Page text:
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Need help understanding an equation

  1. May 28, 2009 #1
    Hi,

    Im reading an article (The meaning of einstein's equation : http://math.ucr.edu/home/baez/einstein/node6a.html" [Broken] )

    and cant understand the development of one of the equations, the equation is attached as an image, I cant understand the transition from the left side of the equation to the middle.
    Can anyone help?

    Thanks.
     

    Attached Files:

    Last edited by a moderator: May 4, 2017
  2. jcsd
  3. May 28, 2009 #2

    George Jones

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    Taylor's theorem.

    [tex]\delta V = V \left( t + \delta t \right) - V \left( t \right) = \dot{V} \left( t \right) \delta t + \frac{1}{2!} \ddot{V} \left( t \right) \left (\delta t \right)^2 + \dots[/tex]

    Neglect higher order terms, take [itex]t = 0[/itex], and use [itex]V \left( 0 \right) = 0[/itex].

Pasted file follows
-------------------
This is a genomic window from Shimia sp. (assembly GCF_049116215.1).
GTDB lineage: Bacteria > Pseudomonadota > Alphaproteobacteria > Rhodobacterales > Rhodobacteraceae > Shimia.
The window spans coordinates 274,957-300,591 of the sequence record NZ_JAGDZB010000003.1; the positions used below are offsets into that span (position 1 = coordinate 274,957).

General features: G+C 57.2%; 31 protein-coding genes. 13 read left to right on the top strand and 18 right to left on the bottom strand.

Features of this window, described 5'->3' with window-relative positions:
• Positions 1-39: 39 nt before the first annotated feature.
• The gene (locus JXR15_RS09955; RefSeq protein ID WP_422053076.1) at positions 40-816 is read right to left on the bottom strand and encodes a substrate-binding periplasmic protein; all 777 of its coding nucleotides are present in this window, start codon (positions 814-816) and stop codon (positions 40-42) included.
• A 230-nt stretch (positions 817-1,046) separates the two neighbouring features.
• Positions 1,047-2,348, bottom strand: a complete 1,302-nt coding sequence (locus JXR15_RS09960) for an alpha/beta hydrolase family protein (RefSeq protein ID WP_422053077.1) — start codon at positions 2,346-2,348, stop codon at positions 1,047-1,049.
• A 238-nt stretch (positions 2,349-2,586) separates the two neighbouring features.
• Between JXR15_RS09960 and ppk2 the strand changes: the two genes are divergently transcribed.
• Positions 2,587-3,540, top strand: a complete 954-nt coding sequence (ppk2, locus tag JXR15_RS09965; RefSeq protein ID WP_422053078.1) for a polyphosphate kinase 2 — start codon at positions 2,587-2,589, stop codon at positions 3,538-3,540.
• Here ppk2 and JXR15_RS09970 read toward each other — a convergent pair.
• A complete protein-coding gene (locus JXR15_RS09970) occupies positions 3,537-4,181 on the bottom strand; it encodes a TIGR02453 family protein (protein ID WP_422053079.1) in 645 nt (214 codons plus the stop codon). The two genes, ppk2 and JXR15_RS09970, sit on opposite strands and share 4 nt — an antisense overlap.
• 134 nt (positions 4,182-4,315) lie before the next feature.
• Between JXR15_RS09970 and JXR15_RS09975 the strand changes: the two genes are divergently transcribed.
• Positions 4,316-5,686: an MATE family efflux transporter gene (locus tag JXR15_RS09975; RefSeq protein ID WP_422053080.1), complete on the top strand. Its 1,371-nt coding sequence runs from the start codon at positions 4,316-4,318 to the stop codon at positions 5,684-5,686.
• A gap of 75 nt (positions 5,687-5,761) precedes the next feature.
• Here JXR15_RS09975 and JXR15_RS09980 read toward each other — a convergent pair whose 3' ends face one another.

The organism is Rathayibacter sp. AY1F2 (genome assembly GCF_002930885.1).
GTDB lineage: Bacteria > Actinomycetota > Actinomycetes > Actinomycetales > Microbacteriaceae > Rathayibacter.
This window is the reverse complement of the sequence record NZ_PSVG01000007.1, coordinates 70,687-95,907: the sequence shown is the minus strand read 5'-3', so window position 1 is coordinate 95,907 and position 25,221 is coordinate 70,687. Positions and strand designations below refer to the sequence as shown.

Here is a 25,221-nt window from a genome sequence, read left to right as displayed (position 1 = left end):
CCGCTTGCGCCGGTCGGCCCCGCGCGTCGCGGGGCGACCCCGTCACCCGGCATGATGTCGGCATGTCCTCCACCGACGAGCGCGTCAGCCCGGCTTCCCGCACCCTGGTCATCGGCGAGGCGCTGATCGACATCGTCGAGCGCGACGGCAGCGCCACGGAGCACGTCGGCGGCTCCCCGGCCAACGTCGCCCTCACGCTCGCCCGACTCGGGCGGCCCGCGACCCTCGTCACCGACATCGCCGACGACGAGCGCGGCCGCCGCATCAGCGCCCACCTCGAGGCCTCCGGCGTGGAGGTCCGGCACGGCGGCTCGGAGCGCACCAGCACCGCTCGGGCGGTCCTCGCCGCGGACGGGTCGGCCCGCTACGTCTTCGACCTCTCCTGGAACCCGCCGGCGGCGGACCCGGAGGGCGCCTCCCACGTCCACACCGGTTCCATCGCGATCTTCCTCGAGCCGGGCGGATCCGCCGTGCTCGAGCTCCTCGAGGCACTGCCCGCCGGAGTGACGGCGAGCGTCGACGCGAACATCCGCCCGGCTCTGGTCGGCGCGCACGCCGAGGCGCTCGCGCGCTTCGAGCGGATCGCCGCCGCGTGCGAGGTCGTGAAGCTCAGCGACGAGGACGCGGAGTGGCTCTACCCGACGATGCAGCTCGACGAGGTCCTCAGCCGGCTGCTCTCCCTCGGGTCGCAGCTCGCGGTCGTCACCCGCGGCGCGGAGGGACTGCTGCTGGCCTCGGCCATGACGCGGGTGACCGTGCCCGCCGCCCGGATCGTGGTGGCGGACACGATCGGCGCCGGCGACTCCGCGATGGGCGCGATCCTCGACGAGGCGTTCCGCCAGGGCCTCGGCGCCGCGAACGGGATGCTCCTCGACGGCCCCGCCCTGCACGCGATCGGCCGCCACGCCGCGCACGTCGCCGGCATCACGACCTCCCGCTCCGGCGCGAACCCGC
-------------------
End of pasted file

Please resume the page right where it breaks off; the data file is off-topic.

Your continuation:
4. May 28, 2009 #3

    HallsofIvy

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    In other words, that is expanding V(x) in a Taylor's series about x= t, then replacing x by [itex]t+ \delta t[/itex].

    Actually, I don't believe they are taking "V(0)= 0". Since they are taking the Taylor's series about x= t, the constant term would be V(t) and they are subtracting off V(t).

    [tex]V(x)= V(t)+ \dot{V}(t)(x- t)+ \frac{\ddot{V}(x- t)^2+ \cdot\cdot\cdot[/itex]
    [tex]V(t+ \delta t)= V(t)+ \dot{V}(t)(t+ \delta t- t)+ \frac{\ddot{V}(t)}{2}(t+ \delta t- t)^2+ \cdot\cdot\cdot[/tex]
    [tex]V(t+\delta t)= V(t)+ \dot{V}(t)\delta t+ \frac{\ddot{V}(t)}{2}(\delta t)^2+ \cdot\cdot\cdot[/tex]
    so
    [tex]V(t+ \delta t)- V(t)= \dot{V}(t)\delta t+ \frac{\ddot{V}(t)}{2}(\delta t)^2+ \cdot\cdot\cdot[/tex]
     
    Last edited: May 28, 2009
  5. May 28, 2009 #4

    George Jones

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    Oops, I meant to write

    [tex]\dot{V} \left( 0 \right) = 0.[/tex]

    From the link given in the original post:

    "Fill the interior of the sphere with test particles, all of which are initially at rest relative to the planet. ... Thus, after a short time [itex]\delta t[/itex] has elapsed, ..."
     
  6. May 28, 2009 #5

    HallsofIvy

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    Oh, I see. I hadn't looked at the original attachment.
     
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